Thursday, March 9, 2017

QuiltCon 2017 Recap, Part 2: Lectures

 This is Part 2 of 3 of my QuiltCon 2017 Recap. 
Read "Part 1: People and Places" here.

This year at QuiltCon in Savannah, GA, I was determined not to take on volunteer shifts or any classes. I'm sure I will do both again in the future, but I really just needed a vacation without too many plans (we all need that sometimes, right?). I still signed up for four lectures, though (actually, I got the Saturday lecture pass and took a break midday, so I didn't see all of them). I'm happy to report that they were all excellent! Here's what I took away from each one:

First, I was fortunate enough to listen to Mary Fons speak about the history of American quilts. Hands down, this was the best lecture I've ever attended (and I've listened to a significant amount of lectures, both quilty and not)! Mary was hilarious, informative, creative, and inspiring. When you listen to someone speak, you want them to
a. know their stuff and
b. connect with their audience.

Mary did all of that with aplomb. She included a "brief history" of ALL the American quilt trends she possibly could and even mentioned political quilts. Woot!

At the end, I'm pretty sure we all teared up a little, as she connected all of us in the MQG with the immense and daunting history of American quilts. I really wanted to tell her how much I appreciate her writing (do you read her daily blog, Papergirl?), and I got that chance right after the lecture. Thanks to Sarah @sarahmgoer for snapping this pic.


Karen Lewis of Karen Lewis Textiles spoke about the ins and outs of screenprinting, and her love for the craft was undeniably infectious. Whenever you watch someone who has clearly found their passion in life, it's a thrill.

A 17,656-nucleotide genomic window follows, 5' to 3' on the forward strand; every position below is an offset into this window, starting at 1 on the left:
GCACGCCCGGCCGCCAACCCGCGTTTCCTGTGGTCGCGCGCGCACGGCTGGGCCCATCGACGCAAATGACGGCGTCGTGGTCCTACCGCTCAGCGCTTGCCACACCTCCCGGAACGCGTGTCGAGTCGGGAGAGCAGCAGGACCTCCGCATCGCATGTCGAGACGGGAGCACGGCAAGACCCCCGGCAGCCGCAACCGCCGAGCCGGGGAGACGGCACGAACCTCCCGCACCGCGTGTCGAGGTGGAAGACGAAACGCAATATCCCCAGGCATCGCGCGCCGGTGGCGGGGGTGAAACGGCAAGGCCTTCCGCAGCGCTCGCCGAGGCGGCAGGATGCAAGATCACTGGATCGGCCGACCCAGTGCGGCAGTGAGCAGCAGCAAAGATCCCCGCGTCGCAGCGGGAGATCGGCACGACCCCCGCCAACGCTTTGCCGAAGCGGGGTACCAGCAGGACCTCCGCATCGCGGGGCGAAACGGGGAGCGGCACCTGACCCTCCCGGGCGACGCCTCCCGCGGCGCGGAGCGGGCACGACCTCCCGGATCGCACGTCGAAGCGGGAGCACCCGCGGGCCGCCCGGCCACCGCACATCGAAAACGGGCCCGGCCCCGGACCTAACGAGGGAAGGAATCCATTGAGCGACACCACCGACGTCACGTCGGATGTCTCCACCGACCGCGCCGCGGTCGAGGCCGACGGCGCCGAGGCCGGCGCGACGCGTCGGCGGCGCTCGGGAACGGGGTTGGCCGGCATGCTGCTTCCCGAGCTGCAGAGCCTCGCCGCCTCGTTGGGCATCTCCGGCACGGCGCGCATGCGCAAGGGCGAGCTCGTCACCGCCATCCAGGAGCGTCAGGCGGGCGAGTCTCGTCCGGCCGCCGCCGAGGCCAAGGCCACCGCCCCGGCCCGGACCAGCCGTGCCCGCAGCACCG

While some of the details were lost on me (I've never screenprinted before), Karen still did a admirable job of describing everything in layman's terms. I love that she included pictures from Instagram of those who were using her fabrics, and she gave credit correctly and generously (always a plus in my book). Above, you can see Karen and Carole Lyles Shaw, our emcee, sharing one of Karen's quilts (an audience member had previously purchased and brought it in!).

I also listened to Cheryl Arkison's lecture about WIPs (works-in-progress) and UFOs. Cheryl spoke about the results of her survey, which over 400 quilters responded to (including myself). It was an interesting assessment, including questions like:

"How many ongoing projects do you have?"
"At what point does this number stress you out?"
"At what stage (binding, quilting, etc.) do you get stuck?"

Cheryl encouraged all of us to embrace our unfinished projects (she has 44 - and she reported that several quilters had over 100!). You'll have to read the detailed survey results on her blog when they come out - I'll update with a link here.

Finally, last but not least, I attended the keynote speech by Angela Walters. I've heard Angela speak before (at our guild several years ago), and she's a hoot - so much of a hoot that I forgot to take a picture (it was also the second to last day, and I felt myself losing QuiltCon steam at that point! I'll be honest!). Angela talked about all the people who inspired HER to quilt and pursue her business. Her ability to connect with a wide range of quilters (style, age, skill level) was on full display.

Did you attend lectures at this year's QuiltCon? What did you think? If you didn't attend, who would you love to hear from, or which topic would you like to learn more about?


  1. One of these days I would love to attend QuiltCon! I'm always so jealous seeing IG people getting to meet and hang out and I would love the chance to meet people face to face. Plus all the lectures and classes look amazing. I think I'd just want to take in everything, though I'm sure I'd be too exhausted to actually do that!

  2. I think that the lectures are honestly super valuable at QuiltCon. I'm glad you enjoyed so many of them, and I completely know what you mean about losing steam. ;)


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